But remember, there is the option of writing a “Non-Party Brief” as described in the Prehearing Memorandum — see p. 9:

Prehearing Memorandum_Scheduling


Here’s the ALJ’s acknowledgement of that option, and how to do it, from the Prehearing Conference back in August (FYI, it’s Motion for Leave to file a non-party brief, not “relief”):


Here’s the Public Hearing schedule — you’ve got a month to get ready:


When you make your public comment, be sure to let Judge Newmark know what you think of all these restrictions.

Look what AWEA wants for us!

Filed under:Cost Recovery,Nuts & Bolts — posted by admin on @ 12:13 pm


There’s the Forbes article about American Wind Energy Ass (AWEA) advocating for this massive mess of new 765 kV lines.

Experts: Reducing Carbon Emissions and Increasing Grid Reliability are Doable

Experts?  Ummmm, AWEA?  No, they are NOT transmission experts, they are only expert in doing what their masters pay them to do.  Here’s their “vision” from a couple of years ago:

Green Power Superhighways

Report – Update to the Superhighways report that AWEA’s Michael Goggin wrote in fall 2013.

In Minnesota, there’s one paralleling the CapX 2020 line, then another cutting the state in two from Big Stone to the Metro, and another from Split Rock to Adams along I-90.  Who the hell do they think they are to advocate for this overkill of transmission?  And note that in the Dakotas, as always, they start at the big coal plants.  Infrastructure like this is the best way to assure coal never shuts down, adding capacity instead of shutting coal down and using that capacity.  And if they do it this way, then they can run our coal plants forever.  Oh, right… this is the plan AEP supports.

First and foremost, remember that this is about economics — money and profit from building transmission and providing transmission service — the grid IS electrically reliable, so says NERC in its latest State of Reliability 2013 Report:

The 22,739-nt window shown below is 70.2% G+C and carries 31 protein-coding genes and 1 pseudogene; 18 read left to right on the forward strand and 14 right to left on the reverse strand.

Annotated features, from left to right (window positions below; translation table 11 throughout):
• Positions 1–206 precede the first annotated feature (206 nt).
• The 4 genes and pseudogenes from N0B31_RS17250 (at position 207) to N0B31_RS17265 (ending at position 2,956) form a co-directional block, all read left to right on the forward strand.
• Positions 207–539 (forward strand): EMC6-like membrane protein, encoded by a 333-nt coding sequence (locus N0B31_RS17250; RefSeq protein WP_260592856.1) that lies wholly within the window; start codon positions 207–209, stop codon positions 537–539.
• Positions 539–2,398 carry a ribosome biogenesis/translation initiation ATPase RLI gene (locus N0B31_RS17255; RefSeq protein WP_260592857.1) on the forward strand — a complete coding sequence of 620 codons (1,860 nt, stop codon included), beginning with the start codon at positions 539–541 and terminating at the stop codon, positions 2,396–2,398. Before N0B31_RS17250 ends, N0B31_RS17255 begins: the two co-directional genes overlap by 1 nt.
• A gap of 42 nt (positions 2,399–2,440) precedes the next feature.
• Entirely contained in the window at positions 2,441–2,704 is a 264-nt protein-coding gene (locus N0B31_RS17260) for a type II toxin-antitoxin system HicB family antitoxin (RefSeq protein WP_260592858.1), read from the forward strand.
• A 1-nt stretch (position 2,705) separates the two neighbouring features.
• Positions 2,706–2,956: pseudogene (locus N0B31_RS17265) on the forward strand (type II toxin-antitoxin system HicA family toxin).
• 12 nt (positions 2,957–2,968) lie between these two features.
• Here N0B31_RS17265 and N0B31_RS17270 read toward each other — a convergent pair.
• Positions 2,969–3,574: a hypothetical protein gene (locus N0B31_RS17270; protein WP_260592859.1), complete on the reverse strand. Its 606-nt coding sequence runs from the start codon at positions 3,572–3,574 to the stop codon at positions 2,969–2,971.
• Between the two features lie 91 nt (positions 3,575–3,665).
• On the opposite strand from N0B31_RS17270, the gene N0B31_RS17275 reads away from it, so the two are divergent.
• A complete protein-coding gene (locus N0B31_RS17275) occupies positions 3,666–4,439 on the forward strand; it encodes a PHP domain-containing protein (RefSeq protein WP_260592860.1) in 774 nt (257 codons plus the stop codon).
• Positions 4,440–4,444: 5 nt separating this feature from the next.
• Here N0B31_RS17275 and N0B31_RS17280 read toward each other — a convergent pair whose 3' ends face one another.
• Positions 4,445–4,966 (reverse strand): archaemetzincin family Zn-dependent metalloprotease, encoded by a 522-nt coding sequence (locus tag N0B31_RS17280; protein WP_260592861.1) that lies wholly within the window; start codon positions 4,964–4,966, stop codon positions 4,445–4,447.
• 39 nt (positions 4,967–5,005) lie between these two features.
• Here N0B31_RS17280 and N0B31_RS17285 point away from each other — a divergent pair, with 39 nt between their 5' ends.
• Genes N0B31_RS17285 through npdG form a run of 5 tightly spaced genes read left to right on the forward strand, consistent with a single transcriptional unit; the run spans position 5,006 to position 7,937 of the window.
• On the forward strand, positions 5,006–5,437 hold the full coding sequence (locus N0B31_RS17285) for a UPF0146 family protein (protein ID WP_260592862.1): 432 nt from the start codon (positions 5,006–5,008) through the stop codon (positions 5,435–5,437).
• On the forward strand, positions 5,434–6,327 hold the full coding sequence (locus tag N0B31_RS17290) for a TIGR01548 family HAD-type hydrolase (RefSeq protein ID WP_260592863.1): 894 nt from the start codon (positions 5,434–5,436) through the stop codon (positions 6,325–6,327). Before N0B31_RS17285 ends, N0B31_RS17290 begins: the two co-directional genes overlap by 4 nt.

And here’s the NERC Report (one should be due out soon, used to be October, but they’ve pushed it back):

2013 NERC Reliability Assessment

What strikes me is that so many are willing to believe that the electric grid is not “reliable” and are willing to attribute economic issues like “congestion” to claims that the system is not reliable.  And then there’s their successful effort to shift cost allocation so that the generators no longer pay for transmission necessary to access and safely operate the grid.  In the past, generators paid, but then in the gas plant surge over a decade ago, so many were built without transmission upgrades that we were in transmission deficit, evidenced in the 2001-2004 SW MN 345 kV Four Certificates of Need (MN PUC Docket 01-1958).  Check this TLTG Table, click for a larger version:

TLTG_1-H_PUCDocket01-1958For their 1-H option, the one that the enviros agreed to in this project, acquiesced to (remember, this was the project where they got a group together and asked “What would it take to support this project?”), the system starts out with a 1475 MW deficit.  It’s not until they’ve fixed some long standing problems, such as the sagging Wilmarth line, and the FT. CALHOUN INTERFACE which is in the base case (!!!!), and after spending over $138 million including their wide ranging “base case” of necessary fixes, that they start actually adding some system capacity.  DOH!  Give me a break…

The real problem is failure to make those added generators pay for fixing the system impacts, and then the desire to add wind projects without making them pay for system impacts, and more importantly, of wanting to add wind on top of the existing coal generation, without removing the coal which would make plenty of room for wind.  The price of their wanting to “find a way forward for coal.”

American Wind Energy Ass, how dare you.  This one’s for you:


From AWEA’s 2012 IRS 990 (the most recent one on Guidestar), p. 25 and 29, they’re getting paid a lot:



AWEA p 25


AWEA p 29


image: detail of installation by Bronwyn Lace